COVID-19 Precautionary Measures & Poverty Dilemma
Approximately 60 percent of Sierra Leoneans live below the national poverty line. Remaining among the world’s poorest nations, ranking 180 out of 187 countries in the Human Development Index, more than 60 percent of Sierra Leoneans live on less than $1.25 a day.
Apparently, major cases of the poverty in Sierra Leone steams from the fact that the country has around 70 percent of youth unemployed or underemployed, has only a 41 percent adult literacy rate, remains heavily dependent on foreign aid, has a largely unchanged economic structure with low levels of productivity and major reliance on agriculture hold back further economic recovery; and was ravaged from 1991 to 2002 by civil war which caused the death of over 50,000 people.
Notwithstanding the contributing factors of the high spate of poverty in the country, one fundamental remedy to this of late has been government programmes to alleviate its burden on the citizens, especially so now that Sierra Leone has been so vulnerable to diseases outbreaks.
First and foremost, one would not forget in a passing the Country’s decade long Civil War which started in Bomaru and the Ebola Virus Disease (EVD) Outbreak in 2014 which started the Sokoma and Kbomdu all in a poverty driven remote ends of Kailahun District in the Eastern Provinces of Sierra Leone.
Unlike the EVD which started in remote Kailahun District, a new global Pandemic has loomed in Sierra Leone. President Julius Maada Bio announced the index case on 31st March 2020 of the deadly Coronavirus (COVID-19). Eversince then the country has now recorded seven (7) confirmed cases.
According to the World Health Organization (WHO), Coronaviruses are a family of viruses that cause illnesses ranging from the common cold to more severe diseases such as severe acute respiratory syndrome (SARS). This disease started in China in December 2019, and since then has touched on all world’s nation, with Sierra Leone not being an exception.
Hence, the global health organization has recommended that one must wash hands regularly for 20 seconds, with soap and water or alcohol-based hand rub; cover his nose and mouth with a disposable tissue or flexed elbow when he coughs or sneezes; must avoid close contact (1 meter or 3 feet) with people who are unwell; and must stay home and self-isolate from others in the household if you feel unwell. To achieve these precautionary measures, most nation’s in the world are in either complete or in partial lockdown.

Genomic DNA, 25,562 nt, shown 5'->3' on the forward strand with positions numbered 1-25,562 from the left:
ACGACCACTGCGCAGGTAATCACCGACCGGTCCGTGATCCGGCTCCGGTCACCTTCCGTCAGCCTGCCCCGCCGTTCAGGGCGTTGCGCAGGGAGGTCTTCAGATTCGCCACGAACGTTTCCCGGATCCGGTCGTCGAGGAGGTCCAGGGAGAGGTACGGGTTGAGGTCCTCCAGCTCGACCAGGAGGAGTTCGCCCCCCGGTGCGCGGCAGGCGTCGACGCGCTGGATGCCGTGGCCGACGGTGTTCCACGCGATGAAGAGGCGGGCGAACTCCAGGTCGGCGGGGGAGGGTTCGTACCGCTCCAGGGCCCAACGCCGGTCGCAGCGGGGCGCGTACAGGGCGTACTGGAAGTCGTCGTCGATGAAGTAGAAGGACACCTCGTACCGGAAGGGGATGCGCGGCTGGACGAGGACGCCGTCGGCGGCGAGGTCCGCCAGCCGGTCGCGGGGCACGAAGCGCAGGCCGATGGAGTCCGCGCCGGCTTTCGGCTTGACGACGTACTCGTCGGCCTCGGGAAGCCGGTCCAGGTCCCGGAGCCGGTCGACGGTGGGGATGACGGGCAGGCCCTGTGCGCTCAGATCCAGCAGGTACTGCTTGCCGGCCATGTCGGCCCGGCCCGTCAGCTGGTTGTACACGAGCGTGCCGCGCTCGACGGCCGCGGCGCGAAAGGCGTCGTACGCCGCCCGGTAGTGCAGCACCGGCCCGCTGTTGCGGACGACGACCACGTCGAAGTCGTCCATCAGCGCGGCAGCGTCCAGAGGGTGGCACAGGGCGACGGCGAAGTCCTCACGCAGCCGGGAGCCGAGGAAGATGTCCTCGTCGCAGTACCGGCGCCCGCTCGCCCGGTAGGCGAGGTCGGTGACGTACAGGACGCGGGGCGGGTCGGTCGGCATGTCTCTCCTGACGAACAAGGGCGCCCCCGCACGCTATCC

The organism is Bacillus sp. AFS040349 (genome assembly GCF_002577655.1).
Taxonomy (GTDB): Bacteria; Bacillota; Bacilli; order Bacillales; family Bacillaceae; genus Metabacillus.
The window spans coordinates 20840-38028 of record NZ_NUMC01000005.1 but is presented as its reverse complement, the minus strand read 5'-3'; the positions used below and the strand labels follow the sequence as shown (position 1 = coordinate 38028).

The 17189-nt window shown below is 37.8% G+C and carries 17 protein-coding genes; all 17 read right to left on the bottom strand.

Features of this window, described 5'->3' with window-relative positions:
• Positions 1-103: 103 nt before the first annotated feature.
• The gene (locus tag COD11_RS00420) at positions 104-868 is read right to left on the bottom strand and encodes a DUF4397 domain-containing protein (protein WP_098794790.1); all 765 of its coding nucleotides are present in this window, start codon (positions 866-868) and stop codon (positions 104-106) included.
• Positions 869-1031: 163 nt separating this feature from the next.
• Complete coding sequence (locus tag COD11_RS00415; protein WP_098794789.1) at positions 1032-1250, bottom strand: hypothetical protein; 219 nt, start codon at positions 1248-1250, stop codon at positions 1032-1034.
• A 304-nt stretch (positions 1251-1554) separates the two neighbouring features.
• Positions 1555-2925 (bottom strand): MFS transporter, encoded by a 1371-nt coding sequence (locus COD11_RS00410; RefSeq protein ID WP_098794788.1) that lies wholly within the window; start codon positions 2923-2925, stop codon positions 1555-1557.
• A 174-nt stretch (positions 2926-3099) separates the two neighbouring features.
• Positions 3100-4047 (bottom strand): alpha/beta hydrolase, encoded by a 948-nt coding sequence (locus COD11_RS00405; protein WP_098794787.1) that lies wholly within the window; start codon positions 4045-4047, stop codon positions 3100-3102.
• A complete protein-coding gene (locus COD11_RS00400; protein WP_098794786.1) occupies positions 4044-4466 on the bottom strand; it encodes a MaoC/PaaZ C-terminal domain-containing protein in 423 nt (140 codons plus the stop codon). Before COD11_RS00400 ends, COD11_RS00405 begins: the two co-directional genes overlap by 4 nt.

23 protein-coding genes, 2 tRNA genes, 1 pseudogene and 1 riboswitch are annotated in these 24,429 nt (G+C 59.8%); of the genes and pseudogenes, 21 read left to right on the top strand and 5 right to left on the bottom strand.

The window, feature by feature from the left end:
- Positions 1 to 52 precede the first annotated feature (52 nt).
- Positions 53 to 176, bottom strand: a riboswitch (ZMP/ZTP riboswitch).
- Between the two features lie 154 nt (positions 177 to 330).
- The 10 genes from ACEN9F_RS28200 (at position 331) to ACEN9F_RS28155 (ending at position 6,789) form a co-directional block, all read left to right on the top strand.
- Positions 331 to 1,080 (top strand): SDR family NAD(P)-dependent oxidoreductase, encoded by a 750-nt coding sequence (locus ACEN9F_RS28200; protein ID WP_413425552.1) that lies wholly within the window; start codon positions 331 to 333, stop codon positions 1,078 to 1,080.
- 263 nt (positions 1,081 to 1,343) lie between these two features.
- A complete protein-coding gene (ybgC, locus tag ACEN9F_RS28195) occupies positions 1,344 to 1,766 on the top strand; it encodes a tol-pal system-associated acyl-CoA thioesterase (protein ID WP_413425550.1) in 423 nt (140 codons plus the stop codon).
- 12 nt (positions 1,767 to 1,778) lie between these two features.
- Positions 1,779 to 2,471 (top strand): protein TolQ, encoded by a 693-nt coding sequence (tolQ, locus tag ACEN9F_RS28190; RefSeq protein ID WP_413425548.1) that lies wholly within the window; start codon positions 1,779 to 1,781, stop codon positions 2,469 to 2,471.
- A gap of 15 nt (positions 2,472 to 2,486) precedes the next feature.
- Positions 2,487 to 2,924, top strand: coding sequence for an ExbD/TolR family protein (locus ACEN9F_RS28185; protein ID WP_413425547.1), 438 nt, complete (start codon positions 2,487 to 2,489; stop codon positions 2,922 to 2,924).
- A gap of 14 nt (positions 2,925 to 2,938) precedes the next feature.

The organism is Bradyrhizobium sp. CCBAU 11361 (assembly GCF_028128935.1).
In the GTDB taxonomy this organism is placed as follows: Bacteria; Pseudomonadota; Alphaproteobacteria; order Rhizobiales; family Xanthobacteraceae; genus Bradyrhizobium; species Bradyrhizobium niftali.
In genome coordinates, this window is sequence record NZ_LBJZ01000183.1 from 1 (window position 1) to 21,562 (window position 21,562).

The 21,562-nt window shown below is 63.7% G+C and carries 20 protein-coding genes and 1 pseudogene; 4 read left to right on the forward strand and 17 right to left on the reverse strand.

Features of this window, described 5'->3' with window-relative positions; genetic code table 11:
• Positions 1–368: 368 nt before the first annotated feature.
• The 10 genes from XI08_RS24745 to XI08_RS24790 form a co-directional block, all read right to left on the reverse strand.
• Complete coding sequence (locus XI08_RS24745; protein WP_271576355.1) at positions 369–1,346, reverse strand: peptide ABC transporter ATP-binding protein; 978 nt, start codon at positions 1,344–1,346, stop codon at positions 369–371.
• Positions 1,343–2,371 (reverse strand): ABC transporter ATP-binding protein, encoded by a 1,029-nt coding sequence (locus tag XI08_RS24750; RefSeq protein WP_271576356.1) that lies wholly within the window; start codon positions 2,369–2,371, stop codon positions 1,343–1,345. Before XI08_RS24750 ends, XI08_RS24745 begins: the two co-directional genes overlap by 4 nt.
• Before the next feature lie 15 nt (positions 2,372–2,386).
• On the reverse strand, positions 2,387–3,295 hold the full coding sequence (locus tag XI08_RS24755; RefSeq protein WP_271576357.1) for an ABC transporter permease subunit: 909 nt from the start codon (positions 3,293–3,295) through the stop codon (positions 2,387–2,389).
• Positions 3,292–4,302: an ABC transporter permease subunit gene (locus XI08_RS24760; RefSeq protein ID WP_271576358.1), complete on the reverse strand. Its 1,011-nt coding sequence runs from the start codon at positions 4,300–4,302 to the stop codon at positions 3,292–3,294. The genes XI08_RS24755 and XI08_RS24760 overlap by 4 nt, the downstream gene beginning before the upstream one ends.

Government here, has successfully completed a three (3) day nationwide lockdown, but yet, poverty in Sierra Leone has been at the heart of debate as the country struggles to roll out lasting measures.
Meanwhile, whilst the Medical and Dental Association of the country has recommended for government to institute a fourteen (14) days nationwide lockdown in completion of the incubation period of the COVID-19, several other rights activists have challenged this recommendation on the basis that Sierra Leoneans are extremely poor and it would be a very huge burden on the vulnerable poor who relies on hand-to-mouth survival should government choose that path. The WHO Chief has also warned country worldwide from shutting down their population without providing them life essentials. The question remains; how could government lockdown a population of over 7 million without providing them life saving essentials?
On the other side, the medics are of the opinion that sacrifice at this stage is very essential and that as Sierra Leoneans, we must all sacrifice for the general good. They believe that the virus is a strange one, and can only be combat if we stay at home longer. But this argument has been disputed on the basis that others feel that human dignity and sanctity is benchmark to good governance. The belief is that medics are elite rich and have everything to their doorstep. This means that in an event of a lockdown the medics are more to survive unlike the vulnerable illiterate poor masses.
Furthermore, with government issuing several new regulations, one will say that the law, as it stands is a result of continuous arguments between those who believe that 14 days lockdown is morally and practically justifiable and those who see it as violation of human rights and dignity. Thus, in Sierra Leone, this debate about the issues surrounding 14 days lockdown to curb the deadly COVID-19 has been so heated over the past days as it evidently has taught us the importance of curtaining poverty in the country. Whilst several nations, including here in Africa, have gone weeks into nationwide lockdowns, we in Sierra Leone cannot sacrifice 14 because our citizens are extremely poor.
Hence, the arguments between those who oppose 14 days lockdown, and those who support it, remain as dramatic and emotional as ever. The question now is to what extent can Sierra Leone follow a restrictive or a liberal path?